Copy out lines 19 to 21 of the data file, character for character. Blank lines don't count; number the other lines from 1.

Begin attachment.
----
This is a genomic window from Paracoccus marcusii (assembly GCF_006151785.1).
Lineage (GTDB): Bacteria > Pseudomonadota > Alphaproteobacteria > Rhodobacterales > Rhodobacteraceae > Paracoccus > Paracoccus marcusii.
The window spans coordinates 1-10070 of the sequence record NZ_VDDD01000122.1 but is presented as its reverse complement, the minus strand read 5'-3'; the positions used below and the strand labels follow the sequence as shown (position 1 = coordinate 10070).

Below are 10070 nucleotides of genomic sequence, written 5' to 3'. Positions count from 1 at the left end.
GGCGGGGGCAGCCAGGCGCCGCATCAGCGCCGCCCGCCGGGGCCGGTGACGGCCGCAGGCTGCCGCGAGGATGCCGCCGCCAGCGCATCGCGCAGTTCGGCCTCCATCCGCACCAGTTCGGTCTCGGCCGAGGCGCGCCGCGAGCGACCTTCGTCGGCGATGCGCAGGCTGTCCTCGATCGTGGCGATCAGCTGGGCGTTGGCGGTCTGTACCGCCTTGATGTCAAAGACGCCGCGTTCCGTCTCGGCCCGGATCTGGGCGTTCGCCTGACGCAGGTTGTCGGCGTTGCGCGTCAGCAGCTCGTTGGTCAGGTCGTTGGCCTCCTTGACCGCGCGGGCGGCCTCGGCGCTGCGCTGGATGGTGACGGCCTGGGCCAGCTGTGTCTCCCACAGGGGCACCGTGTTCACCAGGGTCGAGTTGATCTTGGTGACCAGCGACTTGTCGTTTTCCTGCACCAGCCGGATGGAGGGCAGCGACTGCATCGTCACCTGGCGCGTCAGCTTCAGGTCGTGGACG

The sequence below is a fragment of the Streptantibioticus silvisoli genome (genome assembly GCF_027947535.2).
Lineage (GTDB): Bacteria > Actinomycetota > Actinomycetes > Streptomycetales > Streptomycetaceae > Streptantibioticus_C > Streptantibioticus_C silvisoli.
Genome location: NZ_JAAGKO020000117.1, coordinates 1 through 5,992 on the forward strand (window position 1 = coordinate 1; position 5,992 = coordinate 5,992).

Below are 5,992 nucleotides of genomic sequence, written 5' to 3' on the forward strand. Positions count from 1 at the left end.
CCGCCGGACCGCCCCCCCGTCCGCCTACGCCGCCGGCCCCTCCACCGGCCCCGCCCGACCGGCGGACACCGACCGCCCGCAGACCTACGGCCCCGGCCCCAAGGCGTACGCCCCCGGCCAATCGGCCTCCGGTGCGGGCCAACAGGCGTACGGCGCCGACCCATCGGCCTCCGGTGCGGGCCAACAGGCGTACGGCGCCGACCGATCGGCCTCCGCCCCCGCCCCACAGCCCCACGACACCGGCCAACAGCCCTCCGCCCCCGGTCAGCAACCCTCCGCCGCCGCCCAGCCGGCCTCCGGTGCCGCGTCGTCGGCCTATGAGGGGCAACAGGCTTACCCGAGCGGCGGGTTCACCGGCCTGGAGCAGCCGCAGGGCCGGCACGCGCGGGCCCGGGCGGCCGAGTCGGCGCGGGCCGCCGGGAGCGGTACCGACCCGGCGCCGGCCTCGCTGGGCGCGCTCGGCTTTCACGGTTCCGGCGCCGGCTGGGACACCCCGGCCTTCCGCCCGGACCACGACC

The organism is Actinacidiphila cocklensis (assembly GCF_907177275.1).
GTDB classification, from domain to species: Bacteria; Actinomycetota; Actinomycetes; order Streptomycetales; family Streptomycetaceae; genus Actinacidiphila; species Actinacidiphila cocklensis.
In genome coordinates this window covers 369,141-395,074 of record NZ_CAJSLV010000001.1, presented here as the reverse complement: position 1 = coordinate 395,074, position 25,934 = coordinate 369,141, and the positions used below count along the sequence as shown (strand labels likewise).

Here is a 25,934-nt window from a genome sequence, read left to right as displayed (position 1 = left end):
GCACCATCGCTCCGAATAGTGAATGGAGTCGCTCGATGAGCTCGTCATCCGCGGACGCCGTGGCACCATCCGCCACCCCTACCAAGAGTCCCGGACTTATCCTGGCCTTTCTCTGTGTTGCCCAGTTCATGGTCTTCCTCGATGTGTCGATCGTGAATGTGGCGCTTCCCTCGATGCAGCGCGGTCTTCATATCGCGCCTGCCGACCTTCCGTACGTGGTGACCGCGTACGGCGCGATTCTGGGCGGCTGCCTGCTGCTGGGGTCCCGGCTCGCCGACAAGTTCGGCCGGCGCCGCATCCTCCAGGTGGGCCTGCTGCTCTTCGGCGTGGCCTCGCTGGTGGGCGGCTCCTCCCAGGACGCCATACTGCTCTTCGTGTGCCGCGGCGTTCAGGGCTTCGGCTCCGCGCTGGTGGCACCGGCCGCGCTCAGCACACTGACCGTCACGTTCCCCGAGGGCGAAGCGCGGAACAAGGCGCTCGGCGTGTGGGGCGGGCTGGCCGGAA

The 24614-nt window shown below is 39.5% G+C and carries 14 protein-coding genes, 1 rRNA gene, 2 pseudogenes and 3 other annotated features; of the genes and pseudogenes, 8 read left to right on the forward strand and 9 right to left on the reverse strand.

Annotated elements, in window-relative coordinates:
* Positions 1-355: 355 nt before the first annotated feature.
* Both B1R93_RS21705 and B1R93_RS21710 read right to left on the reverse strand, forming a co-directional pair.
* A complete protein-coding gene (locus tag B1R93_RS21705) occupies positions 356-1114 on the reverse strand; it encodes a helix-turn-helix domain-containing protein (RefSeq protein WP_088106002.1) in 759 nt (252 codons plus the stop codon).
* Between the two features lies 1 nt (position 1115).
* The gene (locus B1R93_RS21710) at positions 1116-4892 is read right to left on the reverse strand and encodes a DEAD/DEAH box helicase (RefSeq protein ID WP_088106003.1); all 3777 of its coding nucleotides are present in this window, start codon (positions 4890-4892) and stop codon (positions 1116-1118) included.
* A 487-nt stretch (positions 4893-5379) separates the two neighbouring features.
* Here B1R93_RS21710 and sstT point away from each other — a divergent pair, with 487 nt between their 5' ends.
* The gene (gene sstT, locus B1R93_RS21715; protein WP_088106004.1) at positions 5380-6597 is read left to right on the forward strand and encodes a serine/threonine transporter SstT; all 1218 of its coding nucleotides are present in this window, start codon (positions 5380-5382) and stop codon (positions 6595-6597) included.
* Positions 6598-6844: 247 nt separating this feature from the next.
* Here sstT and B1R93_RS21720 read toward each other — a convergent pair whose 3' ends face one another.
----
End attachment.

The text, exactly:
* Both B1R93_RS21705 and B1R93_RS21710 read right to left on the reverse strand, forming a co-directional pair.
* A complete protein-coding gene (locus tag B1R93_RS21705) occupies positions 356-1114 on the reverse strand; it encodes a helix-turn-helix domain-containing protein (RefSeq protein WP_088106002.1) in 759 nt (252 codons plus the stop codon).
* Between the two features lies 1 nt (position 1115).